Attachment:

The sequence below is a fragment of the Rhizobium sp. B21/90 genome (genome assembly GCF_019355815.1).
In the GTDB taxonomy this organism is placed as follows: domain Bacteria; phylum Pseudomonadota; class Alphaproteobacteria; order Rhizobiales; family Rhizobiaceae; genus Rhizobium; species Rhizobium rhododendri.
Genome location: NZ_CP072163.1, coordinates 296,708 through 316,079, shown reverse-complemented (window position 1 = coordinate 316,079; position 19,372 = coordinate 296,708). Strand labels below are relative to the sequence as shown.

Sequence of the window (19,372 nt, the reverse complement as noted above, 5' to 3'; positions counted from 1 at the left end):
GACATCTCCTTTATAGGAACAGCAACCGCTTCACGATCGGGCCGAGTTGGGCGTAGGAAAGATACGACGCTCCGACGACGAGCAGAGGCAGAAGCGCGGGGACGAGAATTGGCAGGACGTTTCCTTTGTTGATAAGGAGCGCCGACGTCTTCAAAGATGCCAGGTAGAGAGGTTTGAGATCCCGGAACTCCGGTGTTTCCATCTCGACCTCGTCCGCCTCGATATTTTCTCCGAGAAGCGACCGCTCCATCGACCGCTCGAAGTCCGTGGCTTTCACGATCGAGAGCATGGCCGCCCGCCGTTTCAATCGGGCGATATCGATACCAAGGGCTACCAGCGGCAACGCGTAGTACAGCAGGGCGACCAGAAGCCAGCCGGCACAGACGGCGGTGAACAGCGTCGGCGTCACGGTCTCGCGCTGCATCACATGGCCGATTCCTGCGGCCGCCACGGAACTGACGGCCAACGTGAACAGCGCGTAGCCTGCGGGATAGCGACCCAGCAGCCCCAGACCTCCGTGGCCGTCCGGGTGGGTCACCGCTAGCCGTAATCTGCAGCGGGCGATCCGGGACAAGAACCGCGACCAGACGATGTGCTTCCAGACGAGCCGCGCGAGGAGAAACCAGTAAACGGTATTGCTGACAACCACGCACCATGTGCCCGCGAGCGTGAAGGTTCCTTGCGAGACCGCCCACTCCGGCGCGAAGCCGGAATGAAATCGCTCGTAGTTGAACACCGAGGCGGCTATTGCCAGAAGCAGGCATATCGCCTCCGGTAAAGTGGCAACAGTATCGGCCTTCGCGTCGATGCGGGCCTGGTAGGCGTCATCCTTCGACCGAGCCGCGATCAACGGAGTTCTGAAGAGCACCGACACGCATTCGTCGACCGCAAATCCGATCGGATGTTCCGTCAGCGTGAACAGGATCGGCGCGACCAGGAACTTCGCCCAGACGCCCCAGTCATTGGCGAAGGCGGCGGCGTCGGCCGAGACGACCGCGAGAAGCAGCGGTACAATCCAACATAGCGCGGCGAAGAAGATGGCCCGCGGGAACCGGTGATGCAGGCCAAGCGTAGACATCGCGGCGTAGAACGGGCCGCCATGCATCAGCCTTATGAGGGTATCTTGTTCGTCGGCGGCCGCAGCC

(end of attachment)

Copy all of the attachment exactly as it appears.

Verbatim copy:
The sequence below is a fragment of the Rhizobium sp. B21/90 genome (genome assembly GCF_019355815.1).
In the GTDB taxonomy this organism is placed as follows: domain Bacteria; phylum Pseudomonadota; class Alphaproteobacteria; order Rhizobiales; family Rhizobiaceae; genus Rhizobium; species Rhizobium rhododendri.
Genome location: NZ_CP072163.1, coordinates 296,708 through 316,079, shown reverse-complemented (window position 1 = coordinate 316,079; position 19,372 = coordinate 296,708). Strand labels below are relative to the sequence as shown.

Sequence of the window (19,372 nt, the reverse complement as noted above, 5' to 3'; positions counted from 1 at the left end):
GACATCTCCTTTATAGGAACAGCAACCGCTTCACGATCGGGCCGAGTTGGGCGTAGGAAAGATACGACGCTCCGACGACGAGCAGAGGCAGAAGCGCGGGGACGAGAATTGGCAGGACGTTTCCTTTGTTGATAAGGAGCGCCGACGTCTTCAAAGATGCCAGGTAGAGAGGTTTGAGATCCCGGAACTCCGGTGTTTCCATCTCGACCTCGTCCGCCTCGATATTTTCTCCGAGAAGCGACCGCTCCATCGACCGCTCGAAGTCCGTGGCTTTCACGATCGAGAGCATGGCCGCCCGCCGTTTCAATCGGGCGATATCGATACCAAGGGCTACCAGCGGCAACGCGTAGTACAGCAGGGCGACCAGAAGCCAGCCGGCACAGACGGCGGTGAACAGCGTCGGCGTCACGGTCTCGCGCTGCATCACATGGCCGATTCCTGCGGCCGCCACGGAACTGACGGCCAACGTGAACAGCGCGTAGCCTGCGGGATAGCGACCCAGCAGCCCCAGACCTCCGTGGCCGTCCGGGTGGGTCACCGCTAGCCGTAATCTGCAGCGGGCGATCCGGGACAAGAACCGCGACCAGACGATGTGCTTCCAGACGAGCCGCGCGAGGAGAAACCAGTAAACGGTATTGCTGACAACCACGCACCATGTGCCCGCGAGCGTGAAGGTTCCTTGCGAGACCGCCCACTCCGGCGCGAAGCCGGAATGAAATCGCTCGTAGTTGAACACCGAGGCGGCTATTGCCAGAAGCAGGCATATCGCCTCCGGTAAAGTGGCAACAGTATCGGCCTTCGCGTCGATGCGGGCCTGGTAGGCGTCATCCTTCGACCGAGCCGCGATCAACGGAGTTCTGAAGAGCACCGACACGCATTCGTCGACCGCAAATCCGATCGGATGTTCCGTCAGCGTGAACAGGATCGGCGCGACCAGGAACTTCGCCCAGACGCCCCAGTCATTGGCGAAGGCGGCGGCGTCGGCCGAGACGACCGCGAGAAGCAGCGGTACAATCCAACATAGCGCGGCGAAGAAGATGGCCCGCGGGAACCGGTGATGCAGGCCAAGCGTAGACATCGCGGCGTAGAACGGGCCGCCATGCATCAGCCTTATGAGGGTATCTTGTTCGTCGGCGGCCGCAGCC